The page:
Looking for Adventure, This Couple Moved Abroad… and It’s Saving Them $32K

Living abroad

When you imagine moving somewhere more affordable, you probably don’t think of Europe.

But that’s what my husband and I did in May 2015. We sold most of our stuff, ended our lease and left California for Germany.

People in Düsseldorf always ask why we would leave San Francisco for this small industrial city by the Rhine.

This is how we respond.

Why My Husband and I Moved to Germany

In San Francisco, our rent was $3,000 a month.

No, we didn’t live in a mansion in the center of town. We lived in a suburb 45 minutes outside the city in a 700-square-foot above-garage apartment on someone else’s property.

We needed two cars to get to work, and my commute cost roughly $45 per day in tolls, gas and parking. Add on the dog walker we had to hire since we were gone so many hours, and the cost of going to work climbed to $60.

The closest grocery store was Whole Foods, and we all know how that goes. A small shop for two people was at least $100.

Want dinner out with friends? That’s another $100.

Granted, we definitely weren’t poor, nor were we making a conscious effort to cut back and save more money. Our decision to move to Germany was primarily based on a desire for adventure, not because it would be easier on our pocketbooks.

But now that we’re here, it turns out this decision is better for our bank accounts than we could have imagined.

How Living Abroad Helps Us Save Money

Even though my husband and I make around half of what we did in California, our rent is a third of the price for double the space.

A nice dinner out with wine and dessert is $40 per person.

Want to head to Amsterdam for the weekend? It’s a $33 train ticket, one way. That’s cheaper than the gas, tolls, parking and dog walker combo I had to pay for when I commuted 20 miles across the Golden Gate Bridge into San Francisco.

Living in Germany definitely isn’t all sunshine and rainbows, of course. We don’t speak the language, the culture still confuses us a year down the line, and we miss the nature and sunshine of the Bay Area.

Plus, we want to start a family and buy a house sooner rather than later.

So we looked at our finances and did some quick math. With all this extra money in our budgets, we could save $12,000 (enough to move home, put a deposit on a rental, ship our things and take a month off work to settle in) just by putting $200 each into a joint savings account.

By the time my husband’s three-year German work contract is up, we’ll have enough money to get us resettled back home.

But wait, so you moved to Germany just so you could save the money to move home?

Don’t worry, we’ve got that covered too.

Outside of a joint savings account, my husband and I don’t share money. That means we have our own individual savings goals.

By the end of our three years in Germany, we’ll likely have an additional $10,000 each.

My husband wants to buy a car and I want to take maternity leave (something you have to plan for years in advance when you run your own business).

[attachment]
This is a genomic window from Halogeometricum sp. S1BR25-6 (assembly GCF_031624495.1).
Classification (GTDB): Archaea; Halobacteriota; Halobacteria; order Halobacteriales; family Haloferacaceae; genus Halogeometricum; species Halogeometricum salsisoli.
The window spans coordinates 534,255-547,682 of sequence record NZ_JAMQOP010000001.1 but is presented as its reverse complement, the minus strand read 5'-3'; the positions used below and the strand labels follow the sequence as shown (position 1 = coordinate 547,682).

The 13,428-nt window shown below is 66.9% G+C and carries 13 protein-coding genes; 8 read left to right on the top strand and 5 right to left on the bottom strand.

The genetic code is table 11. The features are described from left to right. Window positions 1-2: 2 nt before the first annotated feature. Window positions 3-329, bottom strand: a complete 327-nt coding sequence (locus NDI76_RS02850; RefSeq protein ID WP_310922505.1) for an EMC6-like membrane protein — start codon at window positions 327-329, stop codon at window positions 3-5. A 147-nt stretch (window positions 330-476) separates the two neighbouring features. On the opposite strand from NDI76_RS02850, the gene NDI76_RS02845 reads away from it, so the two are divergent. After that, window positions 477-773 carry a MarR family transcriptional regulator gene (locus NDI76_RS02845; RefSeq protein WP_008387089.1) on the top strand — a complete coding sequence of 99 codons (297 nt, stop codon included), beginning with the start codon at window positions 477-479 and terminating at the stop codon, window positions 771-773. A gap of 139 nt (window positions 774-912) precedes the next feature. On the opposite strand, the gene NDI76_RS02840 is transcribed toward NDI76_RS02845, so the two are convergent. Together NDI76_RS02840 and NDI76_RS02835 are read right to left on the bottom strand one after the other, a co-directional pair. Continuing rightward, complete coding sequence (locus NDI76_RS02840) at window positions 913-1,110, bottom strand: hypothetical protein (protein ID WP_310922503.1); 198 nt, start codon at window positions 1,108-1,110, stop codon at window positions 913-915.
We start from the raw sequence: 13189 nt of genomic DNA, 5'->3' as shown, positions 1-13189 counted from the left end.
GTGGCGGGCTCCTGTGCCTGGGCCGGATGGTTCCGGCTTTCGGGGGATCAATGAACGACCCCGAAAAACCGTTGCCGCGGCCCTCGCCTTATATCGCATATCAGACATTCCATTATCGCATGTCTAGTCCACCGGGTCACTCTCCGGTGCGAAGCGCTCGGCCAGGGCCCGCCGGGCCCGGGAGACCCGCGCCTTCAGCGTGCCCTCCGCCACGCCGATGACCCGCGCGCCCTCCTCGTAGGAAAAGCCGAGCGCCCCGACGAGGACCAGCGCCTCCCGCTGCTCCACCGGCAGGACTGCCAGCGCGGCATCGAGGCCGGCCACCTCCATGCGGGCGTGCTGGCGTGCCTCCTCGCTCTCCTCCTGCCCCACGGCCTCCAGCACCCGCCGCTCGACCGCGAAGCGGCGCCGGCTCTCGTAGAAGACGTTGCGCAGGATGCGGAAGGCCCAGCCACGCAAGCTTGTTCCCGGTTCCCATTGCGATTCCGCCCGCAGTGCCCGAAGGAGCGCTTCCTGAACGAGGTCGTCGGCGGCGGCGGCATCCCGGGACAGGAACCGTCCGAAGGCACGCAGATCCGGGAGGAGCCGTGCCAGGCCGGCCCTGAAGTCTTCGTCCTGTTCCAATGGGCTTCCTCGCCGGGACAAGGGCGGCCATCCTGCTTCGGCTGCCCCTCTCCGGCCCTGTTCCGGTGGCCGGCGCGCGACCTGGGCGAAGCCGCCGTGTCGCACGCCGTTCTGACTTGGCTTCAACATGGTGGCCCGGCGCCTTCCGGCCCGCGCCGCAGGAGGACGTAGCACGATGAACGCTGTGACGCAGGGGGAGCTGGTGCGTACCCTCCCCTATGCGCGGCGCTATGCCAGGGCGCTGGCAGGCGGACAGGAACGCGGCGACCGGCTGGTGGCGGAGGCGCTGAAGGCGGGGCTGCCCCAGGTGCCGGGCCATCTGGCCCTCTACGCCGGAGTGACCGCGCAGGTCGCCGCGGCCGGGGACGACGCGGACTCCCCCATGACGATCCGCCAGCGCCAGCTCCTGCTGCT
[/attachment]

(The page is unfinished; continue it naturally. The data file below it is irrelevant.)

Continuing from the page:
That’s $32,000 in savings in three years, all while living abroad in Europe.

Here are the tools we’re using to save money and organize all these moving pieces.

You Need A Budget

I track every dollar in and every dollar out using this amazing tool.

Not only does YNAB help me figure out that, no, I can’t buy my dog an extra toy if I want to drink coffee this month, it helps me allocate and grow a “buffer” on my bank account — a must when you primarily do project work and don’t know what your income will look like each month.

YNAB also helps you manage savings goals, debt payments and “fun” money.

Capital One 360

When my husband and I got married, we each had accounts at different banks. Because we had no plans to combine our money, we needed a simple way to manage savings toward our joint goals.

Capital One 360 is all online, and we set up automatic transfers from our individual accounts every month. We use this as our joint savings account.

Charles Schwab

Because my business is based in the States, I get paid in dollars. Problem is, I spend money in Euros.

The Charles Schwab High Yield Investor Checking account gives me free withdrawals and doesn’t have any international fees. I found out about this amazing debit card from this couple and it’s been a lifesaver.


When you don’t share a bank account, splitting expenses becomes a little more complicated — especially when you’re mixing currencies.

I Venmo my husband our rent money every month and use xe.com to figure out the current exchange rate. He keeps that money in his U.S. account, since he travels back to San Francisco for work a few times per year, and pays our landlord from his German account.


Occasionally, I still need to transfer Euros to my German bank account to pay for things like my cell phone bill. Transferwise is an incredibly intuitive tool and it’s crazy cheap to send money abroad. Plus, it only takes a few days to arrive!

Moving Abroad Turned Out to Be a Brilliant Financial Decision for Us

Could we have saved the same amount of money by staying in the States and tightening our belts?


But we would have had to cut way back on our general lifestyle choices, and we definitely wouldn’t be able to hop on a train and go to Amsterdam for the weekend.

So, by living here, we can have our strudel and eat it, too.

Your Turn: Would you move abroad to save on your living expenses?

Marian Schembari is a writer and blogger based in Düsseldorf, Germany by way of San Francisco. She writes about travel and creativity, and spends way too much time on the Internet.